Cancer is a leading cause of death globally, bringing pain and sorrow wherever it strikes.
In 2020 alone, cancer accounted for 10 million deaths around the world.
Given that numerous types of cancer are avoidable, and many can be identified early, cancer is a public health problem of the first importance.
Many cancers also require substantial time to develop so it stands to reason that one of the best ways to significantly reduce the incidence and mortality of the disease is through preventative measures and screening. A cancer prevented is better than a cancer cured.
Committed to ending the epidemic, AstraZeneca Pharmaceuticals has made a sizeable donation to local cancer public benefit organisation (PBO), PinkDrive.
The funds will be used for breast, cervical, lung and prostate cancer screening at selected hospitals and clinics nationwide in February to commemorate World Cancer Day 2024, which was marked on February 4. .
In some cases PinkDrive’s mobile units will be dispatched and trained medical staff will provide mammograms, pap smears, PSA blood tests, lung Screening, ultrasounds and other important screenings.
Commenting on the significance of screening, the medical director: African Cluster at AstraZeneca, Khomotso Mashilane, said: “The fact that the past 30 years saw a doubling in cancer incidence in sub-Saharan Africa, with cancer deaths in the region expected to rise to 1 million per year by 2030, further highlights the need to unite in the fight against cancer.
“Public-private partnerships that advance the roll-out of screening initiatives are paramount in stopping cancer’s unabated rise on the continent.”
She said people often overlooked the gift of good health, assuming it would always be there. However, embracing preventive measures was a potent way to safeguard this invaluable asset.
“Many societies tend to react rather than be proactive, but the heartache of losing a loved one to a potentially preventable illness should serve as a poignant reminder of the significance of regular screening and disease symptom recognition.
“South Africans need to prioritise proactive health measures for a better tomorrow but limited awareness about cancer and high levels of stigma often prevent this happening. This and inadequate access to screening results in late diagnosis, with too many cases being well advanced by the time they are diagnosed.
“While the efficacy of cancer treatments is increasingly impressive, they often come into play when it’s already too late. Cancer is more likely to respond to effective treatment when identified early, resulting in a greater probability of surviving and less expensive treatment.
“As a biopharmaceutical that’s invested in developing life-changing cancer treatments, we are gratified to have partnered with PinkDrive to help increase screening opportunities for patients in the public health sector,” Mashilane said.
Commenting on AstraZeneca’s donation, PinkDrive CEO and founder Noelene Kotschan said: “Reach and presence are the cornerstones of successful cancer screening in South Africa. Mobility means all citizens can be reached and screened through visits to far-flung areas at key venues.
“The concept of mobile units is a revolutionary mechanism. It’s a form of accessibility and convenience and it provides an approachable and timely real-life experience. It’s an innovative concept containing state-of-the-art equipment, bringing first-world screening to previously unreachable citizens of South Africa.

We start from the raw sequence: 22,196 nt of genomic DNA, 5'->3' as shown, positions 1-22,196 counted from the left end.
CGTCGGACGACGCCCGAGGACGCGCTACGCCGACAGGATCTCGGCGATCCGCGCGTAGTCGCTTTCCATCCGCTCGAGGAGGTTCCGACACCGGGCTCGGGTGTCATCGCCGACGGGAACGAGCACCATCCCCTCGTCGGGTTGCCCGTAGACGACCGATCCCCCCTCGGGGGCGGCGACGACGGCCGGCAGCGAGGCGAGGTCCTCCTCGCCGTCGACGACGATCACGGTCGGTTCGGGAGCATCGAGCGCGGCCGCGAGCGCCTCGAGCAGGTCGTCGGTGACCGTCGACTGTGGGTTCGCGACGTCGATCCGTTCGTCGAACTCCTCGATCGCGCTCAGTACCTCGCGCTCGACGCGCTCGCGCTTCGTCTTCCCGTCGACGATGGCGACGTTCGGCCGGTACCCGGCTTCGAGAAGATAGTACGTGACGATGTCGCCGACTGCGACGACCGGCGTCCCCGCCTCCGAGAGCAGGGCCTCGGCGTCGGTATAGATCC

“We are so grateful to be partnering with AstraZeneca. With these funds, PinkDrive can support public health facilities by bringing critical cancer screening to communities with little or no access to these services.”
Local data from Statistics SA indicates that, in South Africa in 2018, females accounted for 51.3% of cancers diagnosed in South Africa, while males accounted for 4.,6%. The average age at diagnosis was 59 for females and 64 for males. However, the average age at death due to cancer was 62 for females and 64 for males, suggesting that cancer in males may be diagnosed at more advanced stages than in females.
The highest number of cancers diagnosed among males included prostate, colorectal, lung and non-melanoma skin cancers. Among females, the most prevalent cancers included breast, cervical, colorectal and non-melanoma skin cancers.
The World Health Organization (WHO) said the increasing adoption of behaviours such as smoking, the harmful use of alcohol, inadequate intake of fibre, fruit and vegetables and lack of physical exercise are major contributing factors for increased risk of cancer.
“Obesity is a well-established risk factor for multiple cancers, and healthy eating and regular exercise are an important part of prevention.
“A comprehensive public awareness effort highlighting these facts, plus the importance of regular screening, could lead to a tangible decrease in the occurrence of cancer. We are confident that PinkDrive is well equipped to distil these and other educational messages at a grass-roots level,” said Mashilane.
She added that it was important to highlight that concerted efforts in Africa to prevent and treat malaria had led to a decline in malaria-related death rates – so much so that the number of deaths from cancer surpasses those from malaria.
“Cancer-related mortality rates are increasing across the continent and they are expected to double in the next two decades.
“In the battle against cancer, it’s therefore essential to broaden our strategy, placing increased emphasis on preventive interventions and screening,” Mashilane said.
For more information about PinkDrive screening initiatives, visit: https://pinkdrive.org/